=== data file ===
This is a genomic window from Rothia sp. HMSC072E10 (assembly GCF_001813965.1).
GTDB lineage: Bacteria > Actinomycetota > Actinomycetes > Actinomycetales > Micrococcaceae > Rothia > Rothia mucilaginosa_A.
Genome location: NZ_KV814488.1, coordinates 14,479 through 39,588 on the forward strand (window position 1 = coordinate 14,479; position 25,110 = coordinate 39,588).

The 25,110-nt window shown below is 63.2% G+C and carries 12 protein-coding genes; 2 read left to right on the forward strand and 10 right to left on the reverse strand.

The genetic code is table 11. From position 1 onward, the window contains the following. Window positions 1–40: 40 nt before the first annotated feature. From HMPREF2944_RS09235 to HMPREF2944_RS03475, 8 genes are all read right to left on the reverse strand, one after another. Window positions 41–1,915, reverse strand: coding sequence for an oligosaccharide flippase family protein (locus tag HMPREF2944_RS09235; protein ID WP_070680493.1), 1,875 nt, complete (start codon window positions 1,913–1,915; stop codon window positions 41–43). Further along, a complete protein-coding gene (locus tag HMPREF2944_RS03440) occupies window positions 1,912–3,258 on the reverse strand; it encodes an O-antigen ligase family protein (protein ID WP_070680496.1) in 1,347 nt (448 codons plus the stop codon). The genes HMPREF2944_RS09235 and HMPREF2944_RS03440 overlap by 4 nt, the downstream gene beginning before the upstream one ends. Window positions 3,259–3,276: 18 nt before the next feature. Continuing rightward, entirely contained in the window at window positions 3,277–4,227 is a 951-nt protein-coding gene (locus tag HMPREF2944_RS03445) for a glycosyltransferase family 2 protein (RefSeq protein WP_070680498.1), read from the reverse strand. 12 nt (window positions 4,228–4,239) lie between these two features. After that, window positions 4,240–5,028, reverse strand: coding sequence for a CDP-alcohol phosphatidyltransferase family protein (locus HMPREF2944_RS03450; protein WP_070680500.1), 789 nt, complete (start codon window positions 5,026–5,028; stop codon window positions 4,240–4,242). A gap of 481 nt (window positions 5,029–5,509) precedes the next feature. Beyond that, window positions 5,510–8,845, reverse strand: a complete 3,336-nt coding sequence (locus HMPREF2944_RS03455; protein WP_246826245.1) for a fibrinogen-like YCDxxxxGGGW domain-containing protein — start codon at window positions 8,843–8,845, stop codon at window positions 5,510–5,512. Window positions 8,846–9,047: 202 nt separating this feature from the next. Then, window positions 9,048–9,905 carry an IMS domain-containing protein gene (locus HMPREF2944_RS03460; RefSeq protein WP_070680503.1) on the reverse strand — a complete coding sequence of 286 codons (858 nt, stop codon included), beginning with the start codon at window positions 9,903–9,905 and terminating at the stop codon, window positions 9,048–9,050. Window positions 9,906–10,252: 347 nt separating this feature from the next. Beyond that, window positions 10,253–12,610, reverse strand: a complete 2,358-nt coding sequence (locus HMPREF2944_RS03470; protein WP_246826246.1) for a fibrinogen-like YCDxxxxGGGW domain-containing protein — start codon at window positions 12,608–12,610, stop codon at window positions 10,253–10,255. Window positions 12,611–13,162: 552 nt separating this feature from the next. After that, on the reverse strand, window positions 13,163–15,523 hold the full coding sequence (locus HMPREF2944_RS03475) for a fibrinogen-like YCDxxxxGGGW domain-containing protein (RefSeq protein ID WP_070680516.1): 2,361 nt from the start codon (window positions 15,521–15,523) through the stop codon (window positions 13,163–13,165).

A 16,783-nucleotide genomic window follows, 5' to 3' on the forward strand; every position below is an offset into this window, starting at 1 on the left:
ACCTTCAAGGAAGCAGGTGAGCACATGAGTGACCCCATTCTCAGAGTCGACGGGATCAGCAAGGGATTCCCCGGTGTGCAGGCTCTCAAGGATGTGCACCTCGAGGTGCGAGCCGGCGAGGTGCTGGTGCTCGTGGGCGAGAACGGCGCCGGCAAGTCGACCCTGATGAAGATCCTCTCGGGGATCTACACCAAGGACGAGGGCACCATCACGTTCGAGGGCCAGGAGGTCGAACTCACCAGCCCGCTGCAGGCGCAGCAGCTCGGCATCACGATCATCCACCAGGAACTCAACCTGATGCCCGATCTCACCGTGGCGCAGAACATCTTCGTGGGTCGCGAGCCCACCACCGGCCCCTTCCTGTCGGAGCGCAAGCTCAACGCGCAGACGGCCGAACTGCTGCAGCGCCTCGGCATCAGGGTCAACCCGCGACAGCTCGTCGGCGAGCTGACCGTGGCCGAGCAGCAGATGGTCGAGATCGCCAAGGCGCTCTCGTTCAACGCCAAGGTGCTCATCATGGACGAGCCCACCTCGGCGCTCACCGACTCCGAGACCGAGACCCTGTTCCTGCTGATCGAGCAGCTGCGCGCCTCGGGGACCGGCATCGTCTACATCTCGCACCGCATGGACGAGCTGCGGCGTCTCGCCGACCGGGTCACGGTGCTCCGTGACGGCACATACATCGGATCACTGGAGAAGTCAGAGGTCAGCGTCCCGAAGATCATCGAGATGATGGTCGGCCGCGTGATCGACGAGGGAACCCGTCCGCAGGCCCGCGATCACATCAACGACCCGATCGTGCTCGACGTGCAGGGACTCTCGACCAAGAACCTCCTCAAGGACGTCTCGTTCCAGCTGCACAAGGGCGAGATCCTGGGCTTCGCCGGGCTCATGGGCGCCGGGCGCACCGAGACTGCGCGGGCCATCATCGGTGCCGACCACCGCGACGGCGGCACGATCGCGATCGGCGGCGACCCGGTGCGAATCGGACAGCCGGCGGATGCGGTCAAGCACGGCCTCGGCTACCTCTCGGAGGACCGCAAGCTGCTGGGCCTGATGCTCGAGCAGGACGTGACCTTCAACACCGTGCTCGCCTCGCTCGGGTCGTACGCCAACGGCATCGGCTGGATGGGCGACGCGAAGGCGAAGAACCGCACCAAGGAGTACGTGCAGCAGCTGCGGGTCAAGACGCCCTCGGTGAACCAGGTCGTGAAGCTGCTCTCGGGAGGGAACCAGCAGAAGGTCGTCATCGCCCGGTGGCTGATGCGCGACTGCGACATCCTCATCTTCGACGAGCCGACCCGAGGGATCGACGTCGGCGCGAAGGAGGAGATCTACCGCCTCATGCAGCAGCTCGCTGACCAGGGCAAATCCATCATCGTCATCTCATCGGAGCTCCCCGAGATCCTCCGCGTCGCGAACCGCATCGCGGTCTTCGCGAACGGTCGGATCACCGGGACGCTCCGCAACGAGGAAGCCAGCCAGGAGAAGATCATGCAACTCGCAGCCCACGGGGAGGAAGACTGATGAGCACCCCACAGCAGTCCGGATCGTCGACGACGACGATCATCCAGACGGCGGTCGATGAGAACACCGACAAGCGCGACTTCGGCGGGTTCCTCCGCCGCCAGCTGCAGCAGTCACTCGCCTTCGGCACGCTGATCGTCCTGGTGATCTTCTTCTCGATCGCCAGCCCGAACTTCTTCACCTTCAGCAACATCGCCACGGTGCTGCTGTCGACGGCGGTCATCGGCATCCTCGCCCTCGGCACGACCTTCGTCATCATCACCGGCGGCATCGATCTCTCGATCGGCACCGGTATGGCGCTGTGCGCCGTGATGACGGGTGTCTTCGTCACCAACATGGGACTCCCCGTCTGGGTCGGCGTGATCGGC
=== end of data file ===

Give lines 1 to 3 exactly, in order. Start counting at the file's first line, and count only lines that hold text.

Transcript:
This is a genomic window from Rothia sp. HMSC072E10 (assembly GCF_001813965.1).
GTDB lineage: Bacteria > Actinomycetota > Actinomycetes > Actinomycetales > Micrococcaceae > Rothia > Rothia mucilaginosa_A.
Genome location: NZ_KV814488.1, coordinates 14,479 through 39,588 on the forward strand (window position 1 = coordinate 14,479; position 25,110 = coordinate 39,588).